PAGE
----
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Saturday, August 27, 2005

Daily Times - Site Edition

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Asia to cheer as Japan economy steps up a gear

SINGAPORE: Japan’s decline for more than a decade — and China’s rise — have led many to dismiss the world’s second-largest economy as something of a has-been in terms of its regional impact. But times are changing.

Japan is showing signs of a sustainable, albeit gradual, recovery. And this could translate into an economic boost for Asia, economists say. With all the attention on China, it is easy to forget how important the yen is — most Asian currencies are still highly correlated with their Japanese counterpart.

As Japan’s economy rebounds, Asia is expected to benefit from increased demand for regional exports, more investment and a competitive edge as the yen strengthens. “Japan has been a bit of a forgotten economy over the past decade and its economic influence arguably has waned due to that,” said Standard Chartered regional economist Mike Moran. “But what we are now seeing is a genuinely sustainable recovery, that will put the spotlight back on Japan and how important it is from an Asian, as well as global, perspective.”

While recoveries in the past few years have given way to disappointment, the current rebound is largely driven by private-sector consumption and capital spending instead of just export growth, analysts say. This makes it more likely to stand the test of time. Japanese corporate bankruptcies are declining, while the jobless rate hit a seven-year low of 4.2 percent in June.

Merrill Lynch chief economist TJ Bond said Japan has become one of the most important drivers of Asian exports this year. In the first half of 2005, Asian exports to Japan rose 15.7 from a year earlier. Exports to the United States rose 5.1 percent.

Bond said that excluding China, Asia notched up $18 billion of extra exports to Japan in the first half, raising Asian gross domestic product by 0.6 of a percentage point. He said a healthy growth rate for the Asia economy ex-China is about 5.5 percent. Analysts say that because Japan has strong trade links with countries where wages are low, Southeast Asia stands to gain more than Northeast Asia from a Japanese domestic recovery. Indonesia, for instance, sends the bulk of its exports to Japan.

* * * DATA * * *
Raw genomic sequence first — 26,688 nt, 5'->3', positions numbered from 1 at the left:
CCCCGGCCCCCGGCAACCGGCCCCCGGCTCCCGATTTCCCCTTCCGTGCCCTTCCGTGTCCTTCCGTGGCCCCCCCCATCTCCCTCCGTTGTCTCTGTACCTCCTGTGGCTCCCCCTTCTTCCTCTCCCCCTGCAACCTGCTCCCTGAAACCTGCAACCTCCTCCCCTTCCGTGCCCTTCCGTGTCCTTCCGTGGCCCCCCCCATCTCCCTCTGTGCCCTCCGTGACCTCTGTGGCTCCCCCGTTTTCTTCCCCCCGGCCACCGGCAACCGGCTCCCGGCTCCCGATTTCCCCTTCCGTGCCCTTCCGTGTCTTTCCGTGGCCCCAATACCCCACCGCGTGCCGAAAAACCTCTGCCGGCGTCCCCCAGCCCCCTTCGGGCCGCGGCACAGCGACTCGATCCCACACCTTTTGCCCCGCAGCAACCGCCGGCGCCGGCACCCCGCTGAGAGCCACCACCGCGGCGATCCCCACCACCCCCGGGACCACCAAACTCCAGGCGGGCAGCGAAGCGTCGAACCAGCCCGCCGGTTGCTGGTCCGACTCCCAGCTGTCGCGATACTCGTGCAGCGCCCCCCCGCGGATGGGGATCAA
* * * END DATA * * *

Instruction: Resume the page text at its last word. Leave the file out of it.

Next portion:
Slow, steady progress: Still, Japan is not expected to overtake the United States or China as a main export destination for Asia any time soon.

Japan accounted for 12 percent of average Asian trade in 2004, calculations from Merrill Lynch and data provider CEIC show. That compared with almost 20 percent for the United States, 17.4 percent for the Europe Union and 15.2 percent for China.

Also, Japan is likely to pick up gradually, rather than show stellar growth.

Japan’s economy is expected to grow 2.0 percent in price-adjusted terms in the 2005/06 fiscal year. China’s economy is forecast to rack up GDP growth of 9.2 percent this year. “Growth will probably continue to come from China but the Japanese economy seems to be gaining its charge right now and that should be helpful in complementing demand from China and the US,” said David Cohen, economist at Action Economics.

Prices in Japan have fallen every year since 1998. But declines in the core consumer price index have been moderating and the index is expected to start rising from October.

“Reflation in the world’s second-largest economy is bound to have a positive spillover to the rest of Asia, which should not be underestimated,” Goldman Sachs said in a recent note. And a recovery in Japan should mean an increase in Japanese foreign direct investment (FDI) into Asia, analysts say.

Asian FDI by Japan has risen slightly in the past two years to about $9.39 billion in 2004, but is down from more than $12 billion in the mid 1990s, Japanese data shows.

Economists say the next wave of FDI from Japan should favour Asia, excluding China, as flows into China have reached a peak. A stronger yen, the likely result of a recovering Japanese economy, meanwhile is seen giving the region’s exporters a competitive edge.

Merrill Lynch’s Bond said the yen is especially important for South Korea as Korean and Japanese firms go head-to-head in areas such as cars and steel. A stronger yen is likely to be welcome by Korea, which has had to grapple with won strength. The Korean won has risen more than 15 percent against the dollar since the start of 2004 and more than 20 percent versus the yen to seven-year peaks in early August.

“If the yen rallied and broke 100 against the dollar that would be more significant for Asia than the tiny move we have seen so far in the renminbi,” said Bond. “To get there, we will need to see the recovery in Japan unfold. If we do see a sustained recovery, an end to deflation, those are things that will significantly change the outlook.” reuters

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